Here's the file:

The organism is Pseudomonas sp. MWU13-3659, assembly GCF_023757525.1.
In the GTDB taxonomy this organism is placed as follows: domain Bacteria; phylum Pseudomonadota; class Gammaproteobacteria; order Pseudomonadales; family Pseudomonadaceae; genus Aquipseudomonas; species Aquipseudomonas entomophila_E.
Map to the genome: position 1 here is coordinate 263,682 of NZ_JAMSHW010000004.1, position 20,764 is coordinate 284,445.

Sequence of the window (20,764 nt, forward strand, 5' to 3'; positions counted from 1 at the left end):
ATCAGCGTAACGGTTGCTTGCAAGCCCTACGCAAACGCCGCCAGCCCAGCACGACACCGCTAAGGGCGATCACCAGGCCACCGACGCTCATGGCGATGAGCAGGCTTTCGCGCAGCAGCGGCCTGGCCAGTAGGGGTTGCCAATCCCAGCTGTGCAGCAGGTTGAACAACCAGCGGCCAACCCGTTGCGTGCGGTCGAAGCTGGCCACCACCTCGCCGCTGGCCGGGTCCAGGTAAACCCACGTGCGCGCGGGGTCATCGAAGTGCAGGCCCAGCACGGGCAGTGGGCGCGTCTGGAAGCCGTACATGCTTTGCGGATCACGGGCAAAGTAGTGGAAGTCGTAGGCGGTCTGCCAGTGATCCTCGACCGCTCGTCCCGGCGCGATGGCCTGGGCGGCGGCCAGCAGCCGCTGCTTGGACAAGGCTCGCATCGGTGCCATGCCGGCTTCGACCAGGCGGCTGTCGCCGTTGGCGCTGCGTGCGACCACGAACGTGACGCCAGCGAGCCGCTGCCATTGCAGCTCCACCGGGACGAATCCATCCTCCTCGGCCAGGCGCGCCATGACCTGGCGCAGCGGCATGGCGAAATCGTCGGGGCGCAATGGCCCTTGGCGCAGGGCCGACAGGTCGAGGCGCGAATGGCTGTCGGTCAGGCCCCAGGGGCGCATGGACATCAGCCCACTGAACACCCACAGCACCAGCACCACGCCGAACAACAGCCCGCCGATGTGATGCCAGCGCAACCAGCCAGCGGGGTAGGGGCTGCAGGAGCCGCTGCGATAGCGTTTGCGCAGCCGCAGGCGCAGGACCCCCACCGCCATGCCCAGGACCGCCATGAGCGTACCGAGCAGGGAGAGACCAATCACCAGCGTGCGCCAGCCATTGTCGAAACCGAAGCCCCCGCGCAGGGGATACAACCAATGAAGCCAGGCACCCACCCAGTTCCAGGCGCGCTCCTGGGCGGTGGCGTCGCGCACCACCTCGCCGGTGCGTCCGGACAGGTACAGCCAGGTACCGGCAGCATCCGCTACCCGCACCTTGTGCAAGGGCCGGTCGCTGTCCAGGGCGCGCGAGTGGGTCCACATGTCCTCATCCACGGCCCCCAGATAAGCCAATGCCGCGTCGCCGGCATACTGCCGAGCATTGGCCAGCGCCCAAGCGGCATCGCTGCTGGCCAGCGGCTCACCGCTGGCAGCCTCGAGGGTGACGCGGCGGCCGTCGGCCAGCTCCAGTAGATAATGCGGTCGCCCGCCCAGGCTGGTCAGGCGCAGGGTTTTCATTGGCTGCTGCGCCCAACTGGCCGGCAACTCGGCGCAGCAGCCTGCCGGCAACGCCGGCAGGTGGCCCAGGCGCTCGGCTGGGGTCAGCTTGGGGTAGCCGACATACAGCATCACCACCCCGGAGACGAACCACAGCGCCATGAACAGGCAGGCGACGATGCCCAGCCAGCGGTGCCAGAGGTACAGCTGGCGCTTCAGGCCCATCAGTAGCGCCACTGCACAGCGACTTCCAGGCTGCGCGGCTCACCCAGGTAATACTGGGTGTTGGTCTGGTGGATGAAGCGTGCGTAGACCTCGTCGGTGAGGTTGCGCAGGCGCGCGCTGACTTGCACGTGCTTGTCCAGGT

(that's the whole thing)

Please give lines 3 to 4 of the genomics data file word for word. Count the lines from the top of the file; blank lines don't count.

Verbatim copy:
Map to the genome: position 1 here is coordinate 263,682 of NZ_JAMSHW010000004.1, position 20,764 is coordinate 284,445.

Sequence of the window (20,764 nt, forward strand, 5' to 3'; positions counted from 1 at the left end):